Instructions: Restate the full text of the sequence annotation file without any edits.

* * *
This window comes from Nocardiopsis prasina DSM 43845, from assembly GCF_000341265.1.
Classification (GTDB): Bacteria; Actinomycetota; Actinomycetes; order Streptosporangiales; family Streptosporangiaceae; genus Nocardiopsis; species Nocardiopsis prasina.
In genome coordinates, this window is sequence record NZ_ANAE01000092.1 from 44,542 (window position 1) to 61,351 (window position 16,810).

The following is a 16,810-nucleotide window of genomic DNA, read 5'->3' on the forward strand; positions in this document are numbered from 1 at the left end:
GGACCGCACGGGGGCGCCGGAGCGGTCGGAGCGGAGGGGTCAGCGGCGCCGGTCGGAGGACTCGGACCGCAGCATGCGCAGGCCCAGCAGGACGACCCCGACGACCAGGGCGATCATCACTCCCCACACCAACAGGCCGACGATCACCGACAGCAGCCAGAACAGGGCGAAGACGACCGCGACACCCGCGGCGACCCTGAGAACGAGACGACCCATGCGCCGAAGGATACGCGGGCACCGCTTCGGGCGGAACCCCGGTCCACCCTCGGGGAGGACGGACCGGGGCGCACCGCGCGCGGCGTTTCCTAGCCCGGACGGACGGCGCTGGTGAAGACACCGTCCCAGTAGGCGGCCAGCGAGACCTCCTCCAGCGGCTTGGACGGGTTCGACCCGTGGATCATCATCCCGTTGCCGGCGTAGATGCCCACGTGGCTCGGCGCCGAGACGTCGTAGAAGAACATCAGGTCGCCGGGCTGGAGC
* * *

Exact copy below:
This window comes from Nocardiopsis prasina DSM 43845, from assembly GCF_000341265.1.
Classification (GTDB): Bacteria; Actinomycetota; Actinomycetes; order Streptosporangiales; family Streptosporangiaceae; genus Nocardiopsis; species Nocardiopsis prasina.
In genome coordinates, this window is sequence record NZ_ANAE01000092.1 from 44,542 (window position 1) to 61,351 (window position 16,810).

The following is a 16,810-nucleotide window of genomic DNA, read 5'->3' on the forward strand; positions in this document are numbered from 1 at the left end:
GGACCGCACGGGGGCGCCGGAGCGGTCGGAGCGGAGGGGTCAGCGGCGCCGGTCGGAGGACTCGGACCGCAGCATGCGCAGGCCCAGCAGGACGACCCCGACGACCAGGGCGATCATCACTCCCCACACCAACAGGCCGACGATCACCGACAGCAGCCAGAACAGGGCGAAGACGACCGCGACACCCGCGGCGACCCTGAGAACGAGACGACCCATGCGCCGAAGGATACGCGGGCACCGCTTCGGGCGGAACCCCGGTCCACCCTCGGGGAGGACGGACCGGGGCGCACCGCGCGCGGCGTTTCCTAGCCCGGACGGACGGCGCTGGTGAAGACACCGTCCCAGTAGGCGGCCAGCGAGACCTCCTCCAGCGGCTTGGACGGGTTCGACCCGTGGATCATCATCCCGTTGCCGGCGTAGATGCCCACGTGGCTCGGCGCCGAGACGTCGTAGAAGAACATCAGGTCGCCGGGCTGGAGC